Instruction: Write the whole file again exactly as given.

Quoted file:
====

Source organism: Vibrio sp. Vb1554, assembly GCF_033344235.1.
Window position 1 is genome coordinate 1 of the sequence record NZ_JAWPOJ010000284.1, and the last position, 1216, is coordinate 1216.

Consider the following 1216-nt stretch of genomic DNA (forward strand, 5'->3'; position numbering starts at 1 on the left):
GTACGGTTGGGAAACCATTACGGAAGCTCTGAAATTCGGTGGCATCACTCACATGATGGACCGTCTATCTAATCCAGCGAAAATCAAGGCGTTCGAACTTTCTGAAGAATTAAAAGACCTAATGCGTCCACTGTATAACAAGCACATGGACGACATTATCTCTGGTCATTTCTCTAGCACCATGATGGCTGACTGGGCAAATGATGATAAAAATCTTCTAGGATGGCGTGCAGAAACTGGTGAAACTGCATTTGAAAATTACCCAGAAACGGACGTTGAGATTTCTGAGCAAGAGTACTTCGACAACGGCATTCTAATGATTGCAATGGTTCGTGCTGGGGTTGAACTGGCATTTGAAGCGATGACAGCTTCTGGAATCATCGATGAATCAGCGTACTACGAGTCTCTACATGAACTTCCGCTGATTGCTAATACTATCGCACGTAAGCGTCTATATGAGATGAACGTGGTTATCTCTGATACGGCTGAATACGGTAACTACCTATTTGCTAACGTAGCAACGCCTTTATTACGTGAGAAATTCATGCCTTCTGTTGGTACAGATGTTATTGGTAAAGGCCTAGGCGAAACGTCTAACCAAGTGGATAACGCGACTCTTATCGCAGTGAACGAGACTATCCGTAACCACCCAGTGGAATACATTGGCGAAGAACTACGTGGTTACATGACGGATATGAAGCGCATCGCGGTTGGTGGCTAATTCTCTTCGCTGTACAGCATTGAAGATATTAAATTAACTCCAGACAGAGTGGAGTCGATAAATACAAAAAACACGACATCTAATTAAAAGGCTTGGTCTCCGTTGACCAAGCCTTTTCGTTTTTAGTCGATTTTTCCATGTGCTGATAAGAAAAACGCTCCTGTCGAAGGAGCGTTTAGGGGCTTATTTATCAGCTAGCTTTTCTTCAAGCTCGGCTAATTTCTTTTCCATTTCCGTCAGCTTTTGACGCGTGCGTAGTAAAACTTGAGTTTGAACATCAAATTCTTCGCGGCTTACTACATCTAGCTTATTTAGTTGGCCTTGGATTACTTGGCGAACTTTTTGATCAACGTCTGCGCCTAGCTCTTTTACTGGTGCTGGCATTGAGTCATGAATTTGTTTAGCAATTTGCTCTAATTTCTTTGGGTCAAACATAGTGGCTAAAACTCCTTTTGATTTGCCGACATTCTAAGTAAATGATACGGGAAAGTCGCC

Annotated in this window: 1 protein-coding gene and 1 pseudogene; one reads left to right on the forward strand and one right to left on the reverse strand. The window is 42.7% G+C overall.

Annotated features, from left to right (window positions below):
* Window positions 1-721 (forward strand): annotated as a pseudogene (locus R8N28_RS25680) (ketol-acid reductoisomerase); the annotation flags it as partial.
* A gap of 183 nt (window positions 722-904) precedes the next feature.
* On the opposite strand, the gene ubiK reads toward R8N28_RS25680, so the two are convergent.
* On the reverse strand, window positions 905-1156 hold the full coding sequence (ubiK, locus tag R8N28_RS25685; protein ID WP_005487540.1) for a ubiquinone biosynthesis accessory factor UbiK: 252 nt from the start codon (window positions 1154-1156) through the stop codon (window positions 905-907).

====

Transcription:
Source organism: Vibrio sp. Vb1554, assembly GCF_033344235.1.
Window position 1 is genome coordinate 1 of the sequence record NZ_JAWPOJ010000284.1, and the last position, 1216, is coordinate 1216.

Consider the following 1216-nt stretch of genomic DNA (forward strand, 5'->3'; position numbering starts at 1 on the left):
GTACGGTTGGGAAACCATTACGGAAGCTCTGAAATTCGGTGGCATCACTCACATGATGGACCGTCTATCTAATCCAGCGAAAATCAAGGCGTTCGAACTTTCTGAAGAATTAAAAGACCTAATGCGTCCACTGTATAACAAGCACATGGACGACATTATCTCTGGTCATTTCTCTAGCACCATGATGGCTGACTGGGCAAATGATGATAAAAATCTTCTAGGATGGCGTGCAGAAACTGGTGAAACTGCATTTGAAAATTACCCAGAAACGGACGTTGAGATTTCTGAGCAAGAGTACTTCGACAACGGCATTCTAATGATTGCAATGGTTCGTGCTGGGGTTGAACTGGCATTTGAAGCGATGACAGCTTCTGGAATCATCGATGAATCAGCGTACTACGAGTCTCTACATGAACTTCCGCTGATTGCTAATACTATCGCACGTAAGCGTCTATATGAGATGAACGTGGTTATCTCTGATACGGCTGAATACGGTAACTACCTATTTGCTAACGTAGCAACGCCTTTATTACGTGAGAAATTCATGCCTTCTGTTGGTACAGATGTTATTGGTAAAGGCCTAGGCGAAACGTCTAACCAAGTGGATAACGCGACTCTTATCGCAGTGAACGAGACTATCCGTAACCACCCAGTGGAATACATTGGCGAAGAACTACGTGGTTACATGACGGATATGAAGCGCATCGCGGTTGGTGGCTAATTCTCTTCGCTGTACAGCATTGAAGATATTAAATTAACTCCAGACAGAGTGGAGTCGATAAATACAAAAAACACGACATCTAATTAAAAGGCTTGGTCTCCGTTGACCAAGCCTTTTCGTTTTTAGTCGATTTTTCCATGTGCTGATAAGAAAAACGCTCCTGTCGAAGGAGCGTTTAGGGGCTTATTTATCAGCTAGCTTTTCTTCAAGCTCGGCTAATTTCTTTTCCATTTCCGTCAGCTTTTGACGCGTGCGTAGTAAAACTTGAGTTTGAACATCAAATTCTTCGCGGCTTACTACATCTAGCTTATTTAGTTGGCCTTGGATTACTTGGCGAACTTTTTGATCAACGTCTGCGCCTAGCTCTTTTACTGGTGCTGGCATTGAGTCATGAATTTGTTTAGCAATTTGCTCTAATTTCTTTGGGTCAAACATAGTGGCTAAAACTCCTTTTGATTTGCCGACATTCTAAGTAAATGATACGGGAAAGTCGCC

Annotated in this window: 1 protein-coding gene and 1 pseudogene; one reads left to right on the forward strand and one right to left on the reverse strand. The window is 42.7% G+C overall.

Annotated features, from left to right (window positions below):
* Window positions 1-721 (forward strand): annotated as a pseudogene (locus R8N28_RS25680) (ketol-acid reductoisomerase); the annotation flags it as partial.
* A gap of 183 nt (window positions 722-904) precedes the next feature.
* On the opposite strand, the gene ubiK reads toward R8N28_RS25680, so the two are convergent.
* On the reverse strand, window positions 905-1156 hold the full coding sequence (ubiK, locus tag R8N28_RS25685; protein ID WP_005487540.1) for a ubiquinone biosynthesis accessory factor UbiK: 252 nt from the start codon (window positions 1154-1156) through the stop codon (window positions 905-907).